It is assumed in FIGS. 4 and 6 that the bias supplies are connected to a reference potential (shown as ground) at the positive terminal. Depending on the device in which the hollow cathode is used, it may be desirable to connect the bias supply to a more negative potential, so that the enclosure 52 is more positive than the reference potential. The current would then pass through the supply in the reverse direction to its voltage. This problem could be accommodated by using a ballast resistor on the power supply that carried a current in the normal direction that was larger than the reverse current. Alternatively, although it would have poor current and voltage regulation, a simple variable resistor to the reference potential could serve as a bias supply. These alternate embodiments are described to show that the polarities of the bias supplies shown in FIGS. 4 and 6, although likely, are not the only possibilities. Further, as long as the bias supply is connected to the enclosure 52 instead of the cathode insert 80, there would be a limitation on emission regardless of the polarity used for the bias supply.
As another example of an alternate embodiment, a closed drift hollow cathode with a different configuration of cathode insert is shown in FIG. 7. The electrical discharge is between the enclosure 52 and the electron emitting cathode insert 108. There is a magnetic field 82 that is generally transverse to a path between the annular cathode insert 108 and aperture 78, that again causes the electrons in the discharge region to precess or drift circumferentially in closed paths about the axis of symmetry. Structural members 110 and 112 support the thermal insulation 114 which in turn supports cathode insert 108. The structural members 110 and 112 are held in place by screws 92 and nuts 94, as well as positioned relative to first pole piece 54 by ceramic insulators 96.
The cathode insert 108 in FIG. 7 comprises two annular sheets of lanthanum hexaboride that face each other, with the thermal insulation behind each sheet of lanthanum hexaboride provided by ten annular sheets of molybdenum. The locations of the two parts of the cathode insert and the spacing between them was provided with additional screws, nuts, and washers (not shown). Lanthanum hexaboride is a ceramic material that has enhanced electron emission properties approaching those of an oxide impregnated insert, but with less sensitivity to atmospheric exposure.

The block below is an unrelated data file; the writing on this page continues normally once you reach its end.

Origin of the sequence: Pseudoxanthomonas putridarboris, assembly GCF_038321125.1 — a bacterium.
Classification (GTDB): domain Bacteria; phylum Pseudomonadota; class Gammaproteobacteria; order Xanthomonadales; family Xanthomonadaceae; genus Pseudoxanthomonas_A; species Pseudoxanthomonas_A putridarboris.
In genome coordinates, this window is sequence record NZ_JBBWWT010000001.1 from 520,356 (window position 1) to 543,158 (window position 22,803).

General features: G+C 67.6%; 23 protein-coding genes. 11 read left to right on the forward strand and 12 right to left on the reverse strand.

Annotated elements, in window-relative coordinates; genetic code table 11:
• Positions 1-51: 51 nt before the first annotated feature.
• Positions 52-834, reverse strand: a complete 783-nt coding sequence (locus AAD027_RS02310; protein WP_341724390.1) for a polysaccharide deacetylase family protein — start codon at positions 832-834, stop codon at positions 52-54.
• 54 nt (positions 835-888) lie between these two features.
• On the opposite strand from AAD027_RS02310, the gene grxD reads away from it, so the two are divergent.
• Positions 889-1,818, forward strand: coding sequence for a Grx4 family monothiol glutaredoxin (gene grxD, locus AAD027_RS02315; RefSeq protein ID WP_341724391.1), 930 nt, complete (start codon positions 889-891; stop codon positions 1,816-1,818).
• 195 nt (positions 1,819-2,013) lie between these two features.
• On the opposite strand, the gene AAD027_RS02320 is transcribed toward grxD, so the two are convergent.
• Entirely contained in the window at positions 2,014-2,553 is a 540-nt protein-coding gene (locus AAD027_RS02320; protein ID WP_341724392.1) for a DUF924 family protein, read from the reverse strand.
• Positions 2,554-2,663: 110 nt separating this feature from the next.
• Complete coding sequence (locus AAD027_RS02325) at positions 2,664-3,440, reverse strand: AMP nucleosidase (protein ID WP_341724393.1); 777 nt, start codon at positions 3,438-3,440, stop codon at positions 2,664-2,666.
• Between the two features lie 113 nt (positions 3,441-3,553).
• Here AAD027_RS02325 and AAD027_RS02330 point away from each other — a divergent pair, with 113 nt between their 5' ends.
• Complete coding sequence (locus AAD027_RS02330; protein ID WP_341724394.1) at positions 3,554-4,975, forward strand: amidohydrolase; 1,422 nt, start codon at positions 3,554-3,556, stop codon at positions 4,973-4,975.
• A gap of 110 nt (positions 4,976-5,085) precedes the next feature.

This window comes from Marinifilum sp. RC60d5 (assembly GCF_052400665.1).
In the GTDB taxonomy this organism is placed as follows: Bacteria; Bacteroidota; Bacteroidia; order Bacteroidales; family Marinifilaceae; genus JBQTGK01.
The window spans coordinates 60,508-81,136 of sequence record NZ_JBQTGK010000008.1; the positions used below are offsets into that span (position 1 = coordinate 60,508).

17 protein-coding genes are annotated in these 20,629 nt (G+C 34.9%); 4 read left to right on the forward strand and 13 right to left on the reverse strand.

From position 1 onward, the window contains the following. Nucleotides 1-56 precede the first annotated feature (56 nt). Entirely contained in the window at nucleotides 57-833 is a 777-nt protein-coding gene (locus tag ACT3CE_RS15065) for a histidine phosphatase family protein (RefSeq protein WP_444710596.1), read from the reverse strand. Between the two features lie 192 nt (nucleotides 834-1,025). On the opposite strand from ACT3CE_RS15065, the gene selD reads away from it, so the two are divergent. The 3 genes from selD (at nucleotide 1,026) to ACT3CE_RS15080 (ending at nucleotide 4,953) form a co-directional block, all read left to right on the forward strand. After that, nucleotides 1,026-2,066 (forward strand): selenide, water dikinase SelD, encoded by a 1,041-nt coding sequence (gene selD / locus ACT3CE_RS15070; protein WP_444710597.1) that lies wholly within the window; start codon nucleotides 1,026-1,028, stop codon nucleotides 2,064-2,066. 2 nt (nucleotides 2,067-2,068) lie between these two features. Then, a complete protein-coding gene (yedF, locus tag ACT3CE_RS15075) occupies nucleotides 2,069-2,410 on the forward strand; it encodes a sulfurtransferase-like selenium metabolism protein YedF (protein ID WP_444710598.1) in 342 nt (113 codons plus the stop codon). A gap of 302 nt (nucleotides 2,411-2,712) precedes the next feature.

As another example of an alternate embodiment, different shapes could be used for pole pieces. The omission of the cylindrical extension 54A on the first pole piece 54 increased the discharge power required for a given level of electron emission, but it did not qualitatively change the operation. Pole piece shapes that are different from those shown in FIGS. 3 and 7 are therefore possible.
As a specific example of operation, a configuration similar to that shown in FIG. 7 was used with an electrical circuit similar to that shown in FIG. 4. The aperture plate 60 was made of tantalum and pole pieces 54 and 56 were made of low carbon steel. Outer shell 58 and structural members 110 and 112 were made of nonmagnetic stainless steel. The drawing in FIG. 7 is approximately to scale. There were eight alnico 5 magnets distributed uniformly around the circumference and the aperture 78 had a diameter of 1.5 mm. With an argon gas flow of 7 sccm (standard cubic centimeters per minute) and a 2 ampere, 38 volt discharge, the emission was 1.0 ampere at a bias voltage of 50 volts. A metallic plate was used to collect the electron emission. The bias voltage may appear high, but it is normal for the bias voltage to be higher when the electron conduction is to a metallic electrode instead of a plasma. Erosion measurements of the cathode insert indicated an expected lifetime of hundreds of hours.
While particular embodiments of the present invention have been shown and described, and various alternatives have been suggested, it will be obvious to those of ordinary skill in the art that changes and modifications may be made without departing from the invention in its broadest aspects. Therefore, the aim in the appended claims is to cover all such changes and modifications as fall within the true spirit and scope of that which is patentable.
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|U.S. Classification||313/156, 313/310|
|International Classification||H01J1/50, H01J3/02, H01J1/02, F03H1/00|
|Cooperative Classification||H01J1/50, H01J3/025, F03H1/00, H01J1/025|
|European Classification||H01J1/02A, H01J3/02E, F03H1/00, H01J1/50|
|Mar 8, 1999||AS||Assignment|
Owner name: FRONT RANGE FAKEL, INC., COLORADO
Free format text: ASSIGNMENT OF ASSIGNORS INTEREST;ASSIGNORS:ZHURIN, VIACHESLAV V.;KAHN, JAMES R.;KAUFMAN, HAROLD R.;REEL/FRAME:009823/0411
Effective date: 19990308
|Jul 21, 2003||AS||Assignment|
Owner name: KAUFMAN & ROBINSON, INC., COLORADO
Free format text: ASSIGNMENT OF ASSIGNORS INTEREST;ASSIGNOR:FRONT RANGE FAKEL, INC.;REEL/FRAME:014289/0318
Effective date: 20030715
|Jun 15, 2005||REMI||Maintenance fee reminder mailed|
|Nov 28, 2005||LAPS||Lapse for failure to pay maintenance fees|
|Jan 24, 2006||FP||Expired due to failure to pay maintenance fee|
Effective date: 20051127